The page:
new order session dream

4 June 2006, 11:21 am

I was in a huge, labyrinthine, multi-story red brick building that had aspects of both high school and college building (but that didn’t remotely resemble any actual structure with which I’m familiar, educational or otherwise). In classroom B-109 (on the fourth floor) I was assisting at a recording session with New Order. (My subconscious was shaky on the band’s line up. Gillian Gilbert was there by name, Bernard Sumner was present and recognizable but not named; I seemed to think one of the other guys was producer Stephen Hague.)

We watched some video footage from an earlier session where I’d also been present, a song that sounded vaguely “Walked in Line”-ish. (I heard that played on WMBR last week.) The synth toms on the track where terribly overdriven and clipped; it sounded really bad but also kind of cool. I spoke with the instructor about my (real-life) watershed moment when I played “Temptation” on my radio show with Mitch Easter in the booth, and Mitch discussed the quality of the drum sound and initiated a sea-change in how I hear music.

Then Bernard started to demo a new tune in which he strummed an acoustic throughout the first verse (Gillian beside him crooned unexpectedly lovely harmonies) and stomped on a distortion pedal at the beginning of the chorus. The song ground to a halt as Gillian complained that the arrangement didn’t work with her harmonies; she wanted the song to start with the distortion, and go acoustic for the chorus. There was some discussion of distortion and gain-boosting philosophy as applied both to recording and live performance. I observed that the distorted chorus was more “rock” but also more standard and predictable and got on a weird soapbox about how pedals shouldn’t be used to boost signals.

I mentioned to the instructor (who seems in restrospect to have been modeled on Deadwood’s Silas Adams character) that I was amazed I’d managed to completely forget I had worked on a New Order session once before. I wanted to run up to my room to get my camera, so I could take a few snap shots to remember this one with.

Instead, I found myself down on the second floor with the band. Bernard suddenly asked me if I had a key to the cafeteria door, which was locked. “That’s funny,” I said, “it’s usually always open.” I tried another door, which opened to reveal steel shutters all across the serving area, and four white-smocked cafeteria workers at two tables eating bowls of dark, unappetizing chili. They pointed to a clock: 2:30 — no food for New Order.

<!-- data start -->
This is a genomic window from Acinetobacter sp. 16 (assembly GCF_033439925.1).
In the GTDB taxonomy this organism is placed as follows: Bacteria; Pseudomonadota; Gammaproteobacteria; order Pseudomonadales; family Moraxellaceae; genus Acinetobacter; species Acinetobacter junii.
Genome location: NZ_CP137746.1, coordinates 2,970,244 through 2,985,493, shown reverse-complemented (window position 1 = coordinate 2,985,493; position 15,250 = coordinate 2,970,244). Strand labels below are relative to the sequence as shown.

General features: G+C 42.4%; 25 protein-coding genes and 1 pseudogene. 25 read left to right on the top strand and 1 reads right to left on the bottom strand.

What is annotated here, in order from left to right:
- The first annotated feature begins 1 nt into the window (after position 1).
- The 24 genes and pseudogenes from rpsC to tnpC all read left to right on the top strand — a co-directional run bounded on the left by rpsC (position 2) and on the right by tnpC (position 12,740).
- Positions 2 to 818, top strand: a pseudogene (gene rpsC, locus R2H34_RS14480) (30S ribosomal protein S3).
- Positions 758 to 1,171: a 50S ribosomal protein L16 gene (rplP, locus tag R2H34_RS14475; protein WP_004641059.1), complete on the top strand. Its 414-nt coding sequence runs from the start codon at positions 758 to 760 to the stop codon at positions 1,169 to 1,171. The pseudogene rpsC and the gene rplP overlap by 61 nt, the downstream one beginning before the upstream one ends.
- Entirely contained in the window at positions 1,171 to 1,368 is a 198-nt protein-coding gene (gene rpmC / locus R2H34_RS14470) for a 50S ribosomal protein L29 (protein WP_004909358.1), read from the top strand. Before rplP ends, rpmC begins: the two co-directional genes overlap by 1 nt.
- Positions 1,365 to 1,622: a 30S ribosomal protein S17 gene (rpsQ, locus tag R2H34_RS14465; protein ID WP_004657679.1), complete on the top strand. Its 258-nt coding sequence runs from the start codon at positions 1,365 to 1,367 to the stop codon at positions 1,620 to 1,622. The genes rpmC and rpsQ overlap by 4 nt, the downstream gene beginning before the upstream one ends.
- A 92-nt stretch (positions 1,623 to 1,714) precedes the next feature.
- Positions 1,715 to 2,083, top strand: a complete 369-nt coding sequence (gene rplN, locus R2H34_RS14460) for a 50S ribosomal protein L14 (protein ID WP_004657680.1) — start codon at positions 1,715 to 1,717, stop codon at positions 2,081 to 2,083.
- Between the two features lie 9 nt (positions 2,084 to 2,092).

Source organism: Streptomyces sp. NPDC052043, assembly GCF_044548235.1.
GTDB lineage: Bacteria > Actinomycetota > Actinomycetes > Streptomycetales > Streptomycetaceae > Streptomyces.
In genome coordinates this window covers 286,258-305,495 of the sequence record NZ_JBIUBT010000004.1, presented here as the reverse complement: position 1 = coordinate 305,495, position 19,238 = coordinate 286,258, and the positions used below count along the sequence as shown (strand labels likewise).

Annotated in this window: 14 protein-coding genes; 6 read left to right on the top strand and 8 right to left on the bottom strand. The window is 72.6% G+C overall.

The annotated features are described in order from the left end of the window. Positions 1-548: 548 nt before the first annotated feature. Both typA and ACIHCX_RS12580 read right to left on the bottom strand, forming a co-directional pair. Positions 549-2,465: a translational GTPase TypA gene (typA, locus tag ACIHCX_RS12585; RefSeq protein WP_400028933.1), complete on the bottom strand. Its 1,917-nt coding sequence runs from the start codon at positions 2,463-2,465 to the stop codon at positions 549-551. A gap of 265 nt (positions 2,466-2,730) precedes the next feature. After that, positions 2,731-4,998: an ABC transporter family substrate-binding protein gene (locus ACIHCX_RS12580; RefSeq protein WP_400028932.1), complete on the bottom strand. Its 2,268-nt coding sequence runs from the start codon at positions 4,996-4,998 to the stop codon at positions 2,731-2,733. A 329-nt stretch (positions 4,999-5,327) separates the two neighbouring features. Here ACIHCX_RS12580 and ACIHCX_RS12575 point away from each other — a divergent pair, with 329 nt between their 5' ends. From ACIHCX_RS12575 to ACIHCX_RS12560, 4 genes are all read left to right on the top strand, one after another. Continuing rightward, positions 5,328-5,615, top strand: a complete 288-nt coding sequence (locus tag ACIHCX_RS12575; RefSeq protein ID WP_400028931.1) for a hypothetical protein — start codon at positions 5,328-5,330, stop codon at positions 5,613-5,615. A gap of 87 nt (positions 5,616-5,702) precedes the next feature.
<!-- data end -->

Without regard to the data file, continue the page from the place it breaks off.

I found my way back upstairs (via positively Escherian stairways) to B-109, in amongst the bio- and chem-labs. This time I saw its helpful label, “Rock ‘n’ Roll Room.” But then I realized I hadn’t managed to retrieve my camera.

A recurring feature of my dreams is that when I leave a place I can’t manage to return later, which perhaps explained the anxiety I felt about leaving again. It was miraculous that I’d been able to get back to B-109 once, let alone twice. I stepped through the doorway, certain I was about to get lost.

But I hit on a novel strategy — instead of going forward into probable chaos, I would hit “Ctrl-Z” on myself (setting thumb against ring finger apparently invoked this function) and be drawn backward through my previous steps until I reached my dorm room and I could pick up my camera. This seemed to work fine, although another instructor did wonder aloud why I was walking backward past her office.

I woke up before I found out how many levels of “Undo” I had.

5 comments on “new order session dream”

  1. 2fs

    What I love about this is the way the reasonable (the discussion about song structure and effects) coexists with the bizarre (the “Ctrl-Z” thing) and inexplicable (”no lunch for New Order”).

  2. Flasshe

    A recurring feature of my dreams is that when I leave a place I can’t manage to return later

    That happens to me a lot in dreams also. I wonder if it’s a near-universal thing or just some aspect of our shared anxieties.

  3. Paula

    This time I saw its helpful label, “Rock ‘n’ Roll Room.”

    Such rooms should always be clearly marked, even in dreams.

  4. summervillain

    A recurring feature of my dreams is that when I leave a place I can’t manage to return later

    That happens to me a lot in dreams also. I wonder if it’s a near-universal thing or just some aspect of our shared anxieties.

    I think it’s pretty common. I subscribe more-or-less to the notion that non-lucid dreams as we remember them are primarily the result of the brain trying to impose structure on mostly-random images/sensations. (Perhaps as a side effect of moving things into longterm memory, as some cognitive science types have proposed.) If you buy that, it makes intuitive sense to me that it would be difficult to return to a previous locale, since the odds of random nerve events reproducing the stimuli that was interpreted as the location are slim.

    Then again, it did just seem to happen in a dream which I wouldn’t characterize as lucid. So maybe that line of reasoning is totally offbase.

  5. Terri

    I am seemingly always having dreams that take place in sprawling, labyrinthine buildings that are supposed to be my high school or college. Most of the time I don’t manage to get to class, if that’s where I’m trying to go. Hallways, stairways, etc. that go on forever, lead to nowhere, or just kind of end are common. Sometimes I’m in a house or an airport, but I’m often trying to get somewhere, trying not to miss something, trying to make up for some screw up that I’m about to commit.

    I love that you tried to take a picture in this dream. It’s like trying to remember a dream–to record it–within the dream itself.


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